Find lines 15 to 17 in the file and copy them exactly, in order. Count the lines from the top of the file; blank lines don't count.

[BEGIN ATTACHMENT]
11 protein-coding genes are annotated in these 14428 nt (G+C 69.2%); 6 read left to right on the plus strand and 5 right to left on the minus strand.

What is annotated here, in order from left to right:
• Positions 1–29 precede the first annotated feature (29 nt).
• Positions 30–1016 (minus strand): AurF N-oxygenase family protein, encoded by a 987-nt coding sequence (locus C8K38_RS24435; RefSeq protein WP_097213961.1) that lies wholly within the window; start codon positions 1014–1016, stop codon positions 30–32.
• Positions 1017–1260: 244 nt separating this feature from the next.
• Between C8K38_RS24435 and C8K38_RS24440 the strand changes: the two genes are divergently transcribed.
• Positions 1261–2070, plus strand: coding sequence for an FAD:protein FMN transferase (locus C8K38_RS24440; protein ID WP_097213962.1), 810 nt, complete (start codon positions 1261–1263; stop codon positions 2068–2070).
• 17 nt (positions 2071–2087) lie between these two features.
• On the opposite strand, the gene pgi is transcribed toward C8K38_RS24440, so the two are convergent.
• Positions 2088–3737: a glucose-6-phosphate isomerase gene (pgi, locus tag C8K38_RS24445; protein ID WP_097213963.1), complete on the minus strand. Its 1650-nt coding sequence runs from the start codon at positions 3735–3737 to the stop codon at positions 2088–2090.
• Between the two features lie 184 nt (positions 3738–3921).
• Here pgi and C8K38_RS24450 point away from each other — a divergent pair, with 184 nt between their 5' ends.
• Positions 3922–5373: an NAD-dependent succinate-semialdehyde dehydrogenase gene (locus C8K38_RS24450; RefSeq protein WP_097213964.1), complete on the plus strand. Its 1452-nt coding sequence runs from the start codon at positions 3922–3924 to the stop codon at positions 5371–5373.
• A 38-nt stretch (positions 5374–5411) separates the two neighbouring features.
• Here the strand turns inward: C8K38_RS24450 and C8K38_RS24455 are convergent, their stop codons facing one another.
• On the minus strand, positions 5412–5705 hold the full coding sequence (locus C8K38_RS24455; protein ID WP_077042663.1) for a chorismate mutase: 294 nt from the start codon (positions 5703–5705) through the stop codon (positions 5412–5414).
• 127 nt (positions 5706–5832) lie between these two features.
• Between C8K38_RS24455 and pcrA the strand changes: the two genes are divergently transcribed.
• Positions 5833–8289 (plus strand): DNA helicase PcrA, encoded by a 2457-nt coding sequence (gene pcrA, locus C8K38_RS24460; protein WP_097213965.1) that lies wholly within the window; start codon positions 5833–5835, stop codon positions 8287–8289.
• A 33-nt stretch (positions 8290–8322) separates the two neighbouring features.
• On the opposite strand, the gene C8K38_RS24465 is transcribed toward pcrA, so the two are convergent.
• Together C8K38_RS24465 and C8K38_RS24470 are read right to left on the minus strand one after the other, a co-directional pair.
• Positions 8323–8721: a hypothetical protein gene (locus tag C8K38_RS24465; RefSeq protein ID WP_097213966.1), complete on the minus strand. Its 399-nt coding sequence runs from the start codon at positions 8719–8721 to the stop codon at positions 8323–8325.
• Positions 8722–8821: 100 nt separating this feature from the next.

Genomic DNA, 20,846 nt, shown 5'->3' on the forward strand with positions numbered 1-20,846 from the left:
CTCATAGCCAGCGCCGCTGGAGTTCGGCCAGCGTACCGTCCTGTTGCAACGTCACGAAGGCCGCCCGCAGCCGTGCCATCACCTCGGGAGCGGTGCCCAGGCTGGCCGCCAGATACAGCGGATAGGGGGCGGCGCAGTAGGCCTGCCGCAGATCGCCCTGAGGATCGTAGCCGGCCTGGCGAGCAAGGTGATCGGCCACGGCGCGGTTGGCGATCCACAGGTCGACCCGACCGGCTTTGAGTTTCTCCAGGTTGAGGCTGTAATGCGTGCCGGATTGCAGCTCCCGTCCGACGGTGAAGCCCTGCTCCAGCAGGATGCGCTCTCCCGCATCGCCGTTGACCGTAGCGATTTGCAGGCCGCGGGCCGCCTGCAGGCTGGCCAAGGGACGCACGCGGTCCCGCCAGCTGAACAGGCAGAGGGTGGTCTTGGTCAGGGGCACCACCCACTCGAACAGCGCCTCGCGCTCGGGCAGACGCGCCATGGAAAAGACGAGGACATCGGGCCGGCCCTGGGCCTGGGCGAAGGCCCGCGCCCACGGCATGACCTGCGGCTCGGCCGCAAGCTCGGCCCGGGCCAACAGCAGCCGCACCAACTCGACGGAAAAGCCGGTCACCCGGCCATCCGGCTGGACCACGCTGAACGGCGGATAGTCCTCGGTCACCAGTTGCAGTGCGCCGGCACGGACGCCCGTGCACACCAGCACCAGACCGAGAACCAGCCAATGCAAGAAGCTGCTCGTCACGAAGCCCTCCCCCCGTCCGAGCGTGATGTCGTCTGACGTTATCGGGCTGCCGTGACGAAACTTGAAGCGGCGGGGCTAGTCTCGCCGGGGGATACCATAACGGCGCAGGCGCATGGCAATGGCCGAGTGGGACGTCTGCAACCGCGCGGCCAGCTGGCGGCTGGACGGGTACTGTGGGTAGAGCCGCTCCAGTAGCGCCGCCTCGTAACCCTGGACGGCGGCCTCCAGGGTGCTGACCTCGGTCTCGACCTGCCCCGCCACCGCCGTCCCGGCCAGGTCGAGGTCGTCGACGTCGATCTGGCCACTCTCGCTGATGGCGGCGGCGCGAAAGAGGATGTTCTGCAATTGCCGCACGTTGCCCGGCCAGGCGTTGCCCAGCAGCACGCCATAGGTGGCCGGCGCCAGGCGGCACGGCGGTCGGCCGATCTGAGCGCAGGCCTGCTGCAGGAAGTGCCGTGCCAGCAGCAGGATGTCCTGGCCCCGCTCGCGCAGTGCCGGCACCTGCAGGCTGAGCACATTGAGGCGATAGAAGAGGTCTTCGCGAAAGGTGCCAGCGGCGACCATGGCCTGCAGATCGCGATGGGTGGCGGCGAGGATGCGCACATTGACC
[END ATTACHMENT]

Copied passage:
• Here the strand turns inward: C8K38_RS24450 and C8K38_RS24455 are convergent, their stop codons facing one another.
• On the minus strand, positions 5412–5705 hold the full coding sequence (locus C8K38_RS24455; protein ID WP_077042663.1) for a chorismate mutase: 294 nt from the start codon (positions 5703–5705) through the stop codon (positions 5412–5414).
• 127 nt (positions 5706–5832) lie between these two features.